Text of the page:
Ain’t no instructions

Trial and error is a tough way to learn, but for some things I don’t see anyway around using the technique. Last week’s blog included a short note about using coal to produce electricity. I then contrasted coal to the process of generating electricity using renewable energy. And as I was writing the story, I thought to myself: ‘Gawd, I hope nobody thinks that I’m schilling for the coal industry.” #notsponsored

Anyway, it is sometimes hard not to be self-conscious when writing, especially when feedback is immediate over the interweb. And for the record, I don’t take donations from anyone as I cover all of the costs of running the blog out of my own pocket. My writing is a hobby after all. But returning the discussion as to the self conscious aspect of the writing experience, I do sometimes actually wonder who I’m going to piss-off with the latest blog entry. People can get so easily offended these days.

A case in point was the spoof blog essay I wrote a few months back about a fictional experience in a restaurant when the food served could best be described as: ‘not good’. The inspiration for the blog came earlier that week when both the editor and I were served food at a restaurant that could best be described as being: ‘not good’. We handled the situation with good grace, and even paid for the food without consuming it. I know enough about small businesses to know that the restaurant was just having a bad night. And I had history with the restaurant so knew they generally performed better work than that night. It happens from time to time, and if you go to enough places to eat, eventually you’ll encounter the experience. The somewhat fancy and technical mathematical description for that situation is a: ‘statistically valid sample size’.

Anyway, I wrote a fictional account of the restaurant experience, but amusingly decided to describe me acting rather poorly. It wasn’t hard to do either because I’d used every bad complaint that I’d heard over the years to escalate the tensions in the story. I had a blast writing the story. It really was fun for me to write, and it was one of the quickest blogs that I’d written to date. And it was pure fiction.

At one point in the story I may have even channeled (I forget the details of the story now) a horrific video that I was shown many years ago of someone allegedly cracking the complete sads at a drive-through fast food counter. Chicken nuggets may have been involved in the situation as were possibly methamphetamines. It is nice though that such businesses have quality video and sound recording devices, so that the sweet moments of customer politeness can be celebrated long after the moment has passed. Anyway, I was most unimpressed with the actions of the person, up until the moment they declared the truly intriguing threat: “Don’t make me take my ultimate form!” It left the horrendous question in my mind as to what does such a threat even mean? I’ll probably never know the answer to the mystery. And I have little doubts that many centuries ago people making such claims may have been burned at the stake.

The thing that fascinated me about my spoof restaurant outrage story, was that people actually were outraged. Within a week of posting the blog entry, about one fifth of the blog readership simply stopped reading the blog. What can I say other than: ‘Sayonara suckers!’ The loss of those readers is of no consequence. However at the time, I had an eerie echo of the words of the now deceased Australian singer, Michael Hutchence, running through my head: ‘Words are weapons. Sharper than knives’. An astute observation from the artist.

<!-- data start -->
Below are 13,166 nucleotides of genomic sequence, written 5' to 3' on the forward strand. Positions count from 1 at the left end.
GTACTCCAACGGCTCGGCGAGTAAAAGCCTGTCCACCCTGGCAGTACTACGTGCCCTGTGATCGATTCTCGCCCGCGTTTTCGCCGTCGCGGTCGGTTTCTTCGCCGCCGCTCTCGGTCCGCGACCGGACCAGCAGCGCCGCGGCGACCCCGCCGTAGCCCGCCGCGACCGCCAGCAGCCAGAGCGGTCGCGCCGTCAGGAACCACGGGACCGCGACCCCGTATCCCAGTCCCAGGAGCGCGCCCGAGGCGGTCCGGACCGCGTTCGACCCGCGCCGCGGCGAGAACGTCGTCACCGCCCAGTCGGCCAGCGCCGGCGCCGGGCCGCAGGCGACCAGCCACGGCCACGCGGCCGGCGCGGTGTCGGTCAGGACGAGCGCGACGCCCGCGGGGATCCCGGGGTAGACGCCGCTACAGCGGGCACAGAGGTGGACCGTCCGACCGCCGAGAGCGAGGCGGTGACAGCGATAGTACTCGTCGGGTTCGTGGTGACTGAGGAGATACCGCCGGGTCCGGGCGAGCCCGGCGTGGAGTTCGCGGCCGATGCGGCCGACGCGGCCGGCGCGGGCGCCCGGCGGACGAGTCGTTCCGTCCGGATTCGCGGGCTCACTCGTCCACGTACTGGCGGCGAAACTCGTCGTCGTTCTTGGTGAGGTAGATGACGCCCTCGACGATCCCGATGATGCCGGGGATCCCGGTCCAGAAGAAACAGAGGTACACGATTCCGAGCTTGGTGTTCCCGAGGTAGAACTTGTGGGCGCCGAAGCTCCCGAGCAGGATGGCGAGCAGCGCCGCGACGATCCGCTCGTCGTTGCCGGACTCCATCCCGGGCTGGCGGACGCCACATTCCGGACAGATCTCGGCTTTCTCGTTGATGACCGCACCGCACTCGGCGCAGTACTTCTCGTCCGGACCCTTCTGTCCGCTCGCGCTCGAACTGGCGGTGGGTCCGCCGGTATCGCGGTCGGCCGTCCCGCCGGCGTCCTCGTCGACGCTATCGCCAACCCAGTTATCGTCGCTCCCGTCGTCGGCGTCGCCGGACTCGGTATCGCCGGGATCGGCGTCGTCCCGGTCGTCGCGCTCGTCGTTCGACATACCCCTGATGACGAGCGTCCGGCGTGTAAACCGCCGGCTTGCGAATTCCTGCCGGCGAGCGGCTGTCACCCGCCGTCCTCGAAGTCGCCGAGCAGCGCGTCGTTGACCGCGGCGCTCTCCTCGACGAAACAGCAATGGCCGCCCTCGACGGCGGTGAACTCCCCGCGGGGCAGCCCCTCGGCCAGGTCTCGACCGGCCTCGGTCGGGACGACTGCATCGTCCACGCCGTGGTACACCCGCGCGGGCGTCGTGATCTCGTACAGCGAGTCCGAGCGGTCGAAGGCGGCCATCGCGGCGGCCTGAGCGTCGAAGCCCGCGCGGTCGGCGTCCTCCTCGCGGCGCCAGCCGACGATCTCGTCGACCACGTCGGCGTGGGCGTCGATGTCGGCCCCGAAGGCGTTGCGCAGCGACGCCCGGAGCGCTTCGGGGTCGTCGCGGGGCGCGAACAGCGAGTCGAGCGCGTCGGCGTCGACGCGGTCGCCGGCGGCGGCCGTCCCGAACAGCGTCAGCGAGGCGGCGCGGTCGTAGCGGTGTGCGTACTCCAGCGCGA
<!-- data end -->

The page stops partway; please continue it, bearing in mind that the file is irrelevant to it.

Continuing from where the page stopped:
I don’t necessarily go out of my way to annoy people, if only because I realise that people hold grudges, and sometimes they can act upon those grudges. In such circumstances and with such people, it is best not to poke them too hard. Sometimes though, despite your best intentions, things can go awry.

Recently I spoke with a bloke who was having a few troubles with the renewable energy (off grid solar) system on his house. It has long since been an observation of mine that these renewable energy systems don’t tend to come with instructional manuals as to how to live with them. Many of the systems, like my own off grid renewable energy system, are custom one-off systems. They comprise all sorts of components that are derived from many different manufacturers with little thought as to how they’ll integrate as an entirety. I now know enough to know that these systems are inherently complicated and they work far differently than people expect them to.

So upon hearing the distress that the bloke was having due to the troubles with his renewable energy system, I set out to try and enter into a discussion about how to begin addressing the troubles. I’m a deeply pragmatic bloke and if people are happy to whine at me about their problems, they may just have to confront candid solutions to their problems. As an interesting side note, the reaction of mine is probably a personal failing (or strength) of my own, if only because I have noted that plenty of people want to indulge their second or third whine, and I have little tolerance for such words.

The discussion however was fruitful, and in order to make the bloke more comfortable, I shared some of my own personal anecdotes of epic failures with renewable energy. There have been a few of them to choose from, so finding an appropriate example was not such a difficult proposition.

As I am skillful at reading an audience, I could sense that we were beginning to get somewhere with the discussion. But then I had to take a break from the discussion and go and collect my meal from the kitchen. By the time I returned from the kitchen with my meal in hand (for those that are curious the meal was an Aussie chicken parma with chips and salad), the bloke was departing, and so that was that for the discussion. Conclusion – maybe I am not so good at reading an audience.